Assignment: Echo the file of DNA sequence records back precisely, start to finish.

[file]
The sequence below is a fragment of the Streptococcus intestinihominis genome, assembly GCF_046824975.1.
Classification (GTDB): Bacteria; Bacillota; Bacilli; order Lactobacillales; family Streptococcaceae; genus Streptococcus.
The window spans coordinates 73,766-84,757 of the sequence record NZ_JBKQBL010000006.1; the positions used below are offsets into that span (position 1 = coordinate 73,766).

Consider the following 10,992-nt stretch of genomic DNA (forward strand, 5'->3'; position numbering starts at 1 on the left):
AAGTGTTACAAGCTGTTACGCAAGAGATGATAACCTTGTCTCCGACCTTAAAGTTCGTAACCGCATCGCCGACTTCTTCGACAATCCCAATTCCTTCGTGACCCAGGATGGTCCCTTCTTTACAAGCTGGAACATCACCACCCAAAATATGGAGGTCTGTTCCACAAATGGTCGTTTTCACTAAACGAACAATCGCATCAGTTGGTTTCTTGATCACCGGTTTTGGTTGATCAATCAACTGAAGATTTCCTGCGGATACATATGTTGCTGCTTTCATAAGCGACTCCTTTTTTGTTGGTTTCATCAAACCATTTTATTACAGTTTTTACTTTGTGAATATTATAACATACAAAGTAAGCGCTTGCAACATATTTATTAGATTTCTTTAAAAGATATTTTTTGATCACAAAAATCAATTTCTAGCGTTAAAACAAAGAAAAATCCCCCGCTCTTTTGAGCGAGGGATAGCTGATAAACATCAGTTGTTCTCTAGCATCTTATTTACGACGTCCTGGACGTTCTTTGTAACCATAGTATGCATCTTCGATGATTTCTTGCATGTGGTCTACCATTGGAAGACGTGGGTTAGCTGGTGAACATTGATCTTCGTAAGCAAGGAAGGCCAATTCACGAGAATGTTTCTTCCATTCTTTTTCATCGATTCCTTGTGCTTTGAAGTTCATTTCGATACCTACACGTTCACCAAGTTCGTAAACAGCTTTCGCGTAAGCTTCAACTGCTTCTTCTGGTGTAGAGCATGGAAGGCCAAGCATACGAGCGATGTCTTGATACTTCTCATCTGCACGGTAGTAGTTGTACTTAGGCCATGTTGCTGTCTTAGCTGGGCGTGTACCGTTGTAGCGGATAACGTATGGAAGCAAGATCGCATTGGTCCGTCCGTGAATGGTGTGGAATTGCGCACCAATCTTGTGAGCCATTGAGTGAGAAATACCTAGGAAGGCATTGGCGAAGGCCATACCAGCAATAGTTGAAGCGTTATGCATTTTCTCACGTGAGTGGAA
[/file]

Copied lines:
The sequence below is a fragment of the Streptococcus intestinihominis genome, assembly GCF_046824975.1.
Classification (GTDB): Bacteria; Bacillota; Bacilli; order Lactobacillales; family Streptococcaceae; genus Streptococcus.
The window spans coordinates 73,766-84,757 of the sequence record NZ_JBKQBL010000006.1; the positions used below are offsets into that span (position 1 = coordinate 73,766).

Consider the following 10,992-nt stretch of genomic DNA (forward strand, 5'->3'; position numbering starts at 1 on the left):
AAGTGTTACAAGCTGTTACGCAAGAGATGATAACCTTGTCTCCGACCTTAAAGTTCGTAACCGCATCGCCGACTTCTTCGACAATCCCAATTCCTTCGTGACCCAGGATGGTCCCTTCTTTACAAGCTGGAACATCACCACCCAAAATATGGAGGTCTGTTCCACAAATGGTCGTTTTCACTAAACGAACAATCGCATCAGTTGGTTTCTTGATCACCGGTTTTGGTTGATCAATCAACTGAAGATTTCCTGCGGATACATATGTTGCTGCTTTCATAAGCGACTCCTTTTTTGTTGGTTTCATCAAACCATTTTATTACAGTTTTTACTTTGTGAATATTATAACATACAAAGTAAGCGCTTGCAACATATTTATTAGATTTCTTTAAAAGATATTTTTTGATCACAAAAATCAATTTCTAGCGTTAAAACAAAGAAAAATCCCCCGCTCTTTTGAGCGAGGGATAGCTGATAAACATCAGTTGTTCTCTAGCATCTTATTTACGACGTCCTGGACGTTCTTTGTAACCATAGTATGCATCTTCGATGATTTCTTGCATGTGGTCTACCATTGGAAGACGTGGGTTAGCTGGTGAACATTGATCTTCGTAAGCAAGGAAGGCCAATTCACGAGAATGTTTCTTCCATTCTTTTTCATCGATTCCTTGTGCTTTGAAGTTCATTTCGATACCTACACGTTCACCAAGTTCGTAAACAGCTTTCGCGTAAGCTTCAACTGCTTCTTCTGGTGTAGAGCATGGAAGGCCAAGCATACGAGCGATGTCTTGATACTTCTCATCTGCACGGTAGTAGTTGTACTTAGGCCATGTTGCTGTCTTAGCTGGGCGTGTACCGTTGTAGCGGATAACGTATGGAAGCAAGATCGCATTGGTCCGTCCGTGAATGGTGTGGAATTGCGCACCAATCTTGTGAGCCATTGAGTGAGAAATACCTAGGAAGGCATTGGCGAAGGCCATACCAGCAATAGTTGAAGCGTTATGCATTTTCTCACGTGAGTGGAA